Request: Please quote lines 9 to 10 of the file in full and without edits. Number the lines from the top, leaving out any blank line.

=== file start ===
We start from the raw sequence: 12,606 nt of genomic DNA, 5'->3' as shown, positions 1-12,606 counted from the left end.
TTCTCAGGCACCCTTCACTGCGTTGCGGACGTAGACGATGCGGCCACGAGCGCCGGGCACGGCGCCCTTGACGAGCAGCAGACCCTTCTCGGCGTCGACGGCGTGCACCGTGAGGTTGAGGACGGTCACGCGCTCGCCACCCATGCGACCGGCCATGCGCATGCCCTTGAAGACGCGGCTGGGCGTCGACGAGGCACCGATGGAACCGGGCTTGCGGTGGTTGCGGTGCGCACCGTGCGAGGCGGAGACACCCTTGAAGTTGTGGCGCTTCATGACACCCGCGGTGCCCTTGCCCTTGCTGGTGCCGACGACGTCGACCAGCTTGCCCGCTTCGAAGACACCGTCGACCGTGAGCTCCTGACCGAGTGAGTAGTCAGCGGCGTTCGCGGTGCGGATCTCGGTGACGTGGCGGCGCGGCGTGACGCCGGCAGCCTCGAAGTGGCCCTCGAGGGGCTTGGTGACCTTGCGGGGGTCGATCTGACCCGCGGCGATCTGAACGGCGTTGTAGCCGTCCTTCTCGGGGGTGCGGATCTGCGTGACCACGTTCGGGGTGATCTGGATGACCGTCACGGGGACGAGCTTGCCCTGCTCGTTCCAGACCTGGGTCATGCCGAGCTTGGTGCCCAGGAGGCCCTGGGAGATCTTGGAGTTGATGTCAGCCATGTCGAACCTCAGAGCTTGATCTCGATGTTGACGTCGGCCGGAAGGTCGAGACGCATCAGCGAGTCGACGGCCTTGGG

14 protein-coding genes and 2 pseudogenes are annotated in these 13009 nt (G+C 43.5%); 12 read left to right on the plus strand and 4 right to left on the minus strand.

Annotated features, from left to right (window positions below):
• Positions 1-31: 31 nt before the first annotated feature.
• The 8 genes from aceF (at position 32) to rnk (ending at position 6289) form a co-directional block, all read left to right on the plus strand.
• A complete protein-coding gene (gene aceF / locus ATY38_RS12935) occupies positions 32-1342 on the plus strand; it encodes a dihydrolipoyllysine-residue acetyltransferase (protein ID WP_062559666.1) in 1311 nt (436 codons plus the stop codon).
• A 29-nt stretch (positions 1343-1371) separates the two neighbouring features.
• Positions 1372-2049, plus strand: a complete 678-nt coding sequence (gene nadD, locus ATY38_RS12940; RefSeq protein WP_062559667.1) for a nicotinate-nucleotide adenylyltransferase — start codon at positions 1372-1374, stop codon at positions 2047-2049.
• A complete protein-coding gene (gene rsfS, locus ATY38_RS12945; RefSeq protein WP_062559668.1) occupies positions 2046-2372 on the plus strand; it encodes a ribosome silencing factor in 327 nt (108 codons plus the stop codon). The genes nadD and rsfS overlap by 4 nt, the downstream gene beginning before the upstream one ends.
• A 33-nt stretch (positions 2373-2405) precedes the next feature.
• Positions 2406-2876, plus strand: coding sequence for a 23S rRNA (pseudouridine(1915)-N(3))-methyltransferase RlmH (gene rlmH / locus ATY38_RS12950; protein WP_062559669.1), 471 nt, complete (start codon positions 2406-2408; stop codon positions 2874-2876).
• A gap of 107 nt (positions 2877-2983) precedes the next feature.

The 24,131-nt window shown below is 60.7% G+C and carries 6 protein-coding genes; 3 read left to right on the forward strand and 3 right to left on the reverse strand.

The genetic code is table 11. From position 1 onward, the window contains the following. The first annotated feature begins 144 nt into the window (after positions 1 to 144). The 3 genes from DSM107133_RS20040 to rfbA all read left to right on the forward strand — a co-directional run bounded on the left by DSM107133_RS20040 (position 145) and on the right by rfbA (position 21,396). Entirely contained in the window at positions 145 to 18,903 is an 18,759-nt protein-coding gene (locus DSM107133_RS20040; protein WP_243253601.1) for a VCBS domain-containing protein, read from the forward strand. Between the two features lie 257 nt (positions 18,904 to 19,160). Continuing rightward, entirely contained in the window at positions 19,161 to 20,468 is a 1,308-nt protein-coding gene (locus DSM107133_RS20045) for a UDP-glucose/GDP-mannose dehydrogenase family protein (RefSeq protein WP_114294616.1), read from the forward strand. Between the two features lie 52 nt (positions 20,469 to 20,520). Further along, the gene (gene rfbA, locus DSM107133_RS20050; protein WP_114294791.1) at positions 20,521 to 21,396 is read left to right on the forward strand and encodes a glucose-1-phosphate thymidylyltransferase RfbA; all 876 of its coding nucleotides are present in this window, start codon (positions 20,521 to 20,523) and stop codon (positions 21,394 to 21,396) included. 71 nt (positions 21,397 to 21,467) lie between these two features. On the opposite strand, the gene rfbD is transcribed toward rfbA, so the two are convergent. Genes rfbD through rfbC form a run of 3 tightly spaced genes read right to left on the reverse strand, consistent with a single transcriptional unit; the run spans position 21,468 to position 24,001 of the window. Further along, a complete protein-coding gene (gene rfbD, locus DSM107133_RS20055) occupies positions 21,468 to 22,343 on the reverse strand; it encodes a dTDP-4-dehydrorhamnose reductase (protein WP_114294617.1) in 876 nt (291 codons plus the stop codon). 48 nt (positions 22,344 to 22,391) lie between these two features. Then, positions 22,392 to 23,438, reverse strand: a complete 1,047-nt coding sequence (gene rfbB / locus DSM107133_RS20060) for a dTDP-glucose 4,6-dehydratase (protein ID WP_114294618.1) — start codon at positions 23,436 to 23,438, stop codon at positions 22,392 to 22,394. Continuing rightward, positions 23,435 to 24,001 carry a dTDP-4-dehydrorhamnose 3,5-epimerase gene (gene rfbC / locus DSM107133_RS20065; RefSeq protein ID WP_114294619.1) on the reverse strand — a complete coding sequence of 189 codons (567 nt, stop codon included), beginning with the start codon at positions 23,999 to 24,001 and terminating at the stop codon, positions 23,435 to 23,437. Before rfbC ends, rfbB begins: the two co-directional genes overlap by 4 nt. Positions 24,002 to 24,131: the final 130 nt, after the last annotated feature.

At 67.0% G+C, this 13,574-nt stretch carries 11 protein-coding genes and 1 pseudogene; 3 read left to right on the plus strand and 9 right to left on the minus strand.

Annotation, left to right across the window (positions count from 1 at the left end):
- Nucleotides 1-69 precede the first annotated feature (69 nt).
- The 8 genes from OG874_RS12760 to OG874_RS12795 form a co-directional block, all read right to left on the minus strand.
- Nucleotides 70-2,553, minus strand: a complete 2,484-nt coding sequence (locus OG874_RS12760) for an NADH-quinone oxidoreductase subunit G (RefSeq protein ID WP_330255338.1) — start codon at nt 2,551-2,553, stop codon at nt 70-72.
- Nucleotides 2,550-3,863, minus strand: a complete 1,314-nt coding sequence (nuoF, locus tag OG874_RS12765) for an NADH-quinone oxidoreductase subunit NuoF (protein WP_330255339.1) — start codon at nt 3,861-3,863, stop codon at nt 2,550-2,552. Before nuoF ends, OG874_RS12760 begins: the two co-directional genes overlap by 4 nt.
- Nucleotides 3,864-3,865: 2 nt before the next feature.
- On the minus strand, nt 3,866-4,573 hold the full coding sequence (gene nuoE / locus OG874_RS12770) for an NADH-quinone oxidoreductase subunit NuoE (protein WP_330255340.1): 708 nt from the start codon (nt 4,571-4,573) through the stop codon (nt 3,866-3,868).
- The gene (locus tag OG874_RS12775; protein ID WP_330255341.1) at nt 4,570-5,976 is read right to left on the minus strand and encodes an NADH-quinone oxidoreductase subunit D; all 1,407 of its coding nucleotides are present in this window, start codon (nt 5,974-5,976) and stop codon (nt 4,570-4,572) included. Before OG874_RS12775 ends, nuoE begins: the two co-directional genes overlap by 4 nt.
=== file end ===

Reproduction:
• Positions 1372-2049, plus strand: a complete 678-nt coding sequence (gene nadD, locus ATY38_RS12940; RefSeq protein WP_062559667.1) for a nicotinate-nucleotide adenylyltransferase — start codon at positions 1372-1374, stop codon at positions 2047-2049.
• A complete protein-coding gene (gene rsfS, locus ATY38_RS12945; RefSeq protein WP_062559668.1) occupies positions 2046-2372 on the plus strand; it encodes a ribosome silencing factor in 327 nt (108 codons plus the stop codon). The genes nadD and rsfS overlap by 4 nt, the downstream gene beginning before the upstream one ends.